Budget reversal saves 22 jobs in 116th ACW

ROBINS AIR FORCE BASE -- With mandated cuts announced in April, 22 airmen in the 116th Air Control Wing were told that their jobs were being eliminated. On Wednesday, though, those jobs reappeared.

“Notifications that they would be terminated have already been issued, and now those have been rescinded,” said Brig. Gen. William Welsh, the 116th commander. “The bottom line result means positions and jobs are saved, for a positive impact on the local economy and no mission impact at Robins.”

The reversal came after an extensive effort by Air National Guard leaders across the country, who urged members of Congress to reverse the cuts called for in the Air Force’s budget request, Welsh said. Those cuts would have eliminated 5,100 Air National Guard troops.

A total of 50 jobs in Georgia will be saved under the reversal, including some at an Air National Guard unit in Savannah.

The cuts in the 116th would have affected flight crew positions and mission support positions. Also, perhaps most notably, it would have eliminated the Explosive Ordnance Disposal Flight. Welsh said part of the argument against the cuts was that the unit is much needed on base -- and in the surrounding communities.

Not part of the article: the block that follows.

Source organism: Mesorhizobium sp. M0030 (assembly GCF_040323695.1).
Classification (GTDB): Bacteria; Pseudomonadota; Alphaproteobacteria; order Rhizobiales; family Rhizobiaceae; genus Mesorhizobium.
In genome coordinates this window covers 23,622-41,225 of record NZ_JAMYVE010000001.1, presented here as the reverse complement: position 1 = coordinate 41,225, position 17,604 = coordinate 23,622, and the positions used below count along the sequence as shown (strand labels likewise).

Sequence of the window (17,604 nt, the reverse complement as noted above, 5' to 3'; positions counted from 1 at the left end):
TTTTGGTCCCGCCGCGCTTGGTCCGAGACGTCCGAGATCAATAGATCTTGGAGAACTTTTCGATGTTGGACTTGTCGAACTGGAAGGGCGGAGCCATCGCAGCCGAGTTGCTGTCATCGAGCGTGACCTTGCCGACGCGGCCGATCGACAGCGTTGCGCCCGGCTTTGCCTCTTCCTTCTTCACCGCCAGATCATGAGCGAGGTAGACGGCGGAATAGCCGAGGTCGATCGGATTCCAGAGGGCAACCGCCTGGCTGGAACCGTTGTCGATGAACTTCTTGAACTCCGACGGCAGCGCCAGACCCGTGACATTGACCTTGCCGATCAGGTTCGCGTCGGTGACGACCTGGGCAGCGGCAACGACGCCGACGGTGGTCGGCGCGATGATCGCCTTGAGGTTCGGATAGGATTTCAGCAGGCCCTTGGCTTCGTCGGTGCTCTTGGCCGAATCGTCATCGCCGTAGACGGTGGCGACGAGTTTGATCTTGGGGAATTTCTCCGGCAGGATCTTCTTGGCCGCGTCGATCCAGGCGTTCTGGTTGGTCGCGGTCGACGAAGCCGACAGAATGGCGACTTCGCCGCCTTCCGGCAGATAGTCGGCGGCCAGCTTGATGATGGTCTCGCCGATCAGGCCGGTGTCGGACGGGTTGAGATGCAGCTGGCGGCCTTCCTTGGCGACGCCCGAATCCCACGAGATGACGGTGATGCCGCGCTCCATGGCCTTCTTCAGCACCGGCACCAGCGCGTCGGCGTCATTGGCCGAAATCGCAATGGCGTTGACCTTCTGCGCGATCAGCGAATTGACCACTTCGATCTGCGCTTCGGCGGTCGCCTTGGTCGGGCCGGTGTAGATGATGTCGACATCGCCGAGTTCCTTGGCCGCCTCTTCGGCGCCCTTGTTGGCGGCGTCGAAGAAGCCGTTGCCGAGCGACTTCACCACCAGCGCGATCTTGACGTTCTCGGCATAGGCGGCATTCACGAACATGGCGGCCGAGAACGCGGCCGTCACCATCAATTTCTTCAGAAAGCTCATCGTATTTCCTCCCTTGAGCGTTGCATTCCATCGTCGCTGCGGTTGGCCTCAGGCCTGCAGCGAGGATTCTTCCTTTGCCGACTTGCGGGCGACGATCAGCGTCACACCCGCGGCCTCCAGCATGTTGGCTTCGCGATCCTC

The unit takes care of ordnance disposal duties for the entire base. It is sometimes charged with disposing of munitions that have degraded with time.

The 116th EOD unit also regularly responds to calls of suspicious packages in the surrounding area when the GBI bomb unit is not available, said Col. Greg McCreary, the 116th Mission Support Group commander. The unit recently served on standby as a safety precaution at the Independence Day fireworks show in Warner Robins.

The unit is also widely used in Afghanistan, and it usually has at least one member deployed at any given time, McCreary said. The cuts would have divested the Air National Guard of bomb disposal units, affecting 17 states, Welsh said, and the change reverses all those cuts.

Of the 22 cuts that had been planned for the 116th, 14 were active-duty positions, while the others were part time.

The 116th, in conjunction with the active duty 461st Air Control Wing, operates the Joint Surveillance Target Attack Radar System.

Welsh said the reversal will not affect a decision mandated in the Air Force budget to retire one J-STARS plane that was damaged.

To contact writer Wayne Crenshaw, call 256-9725.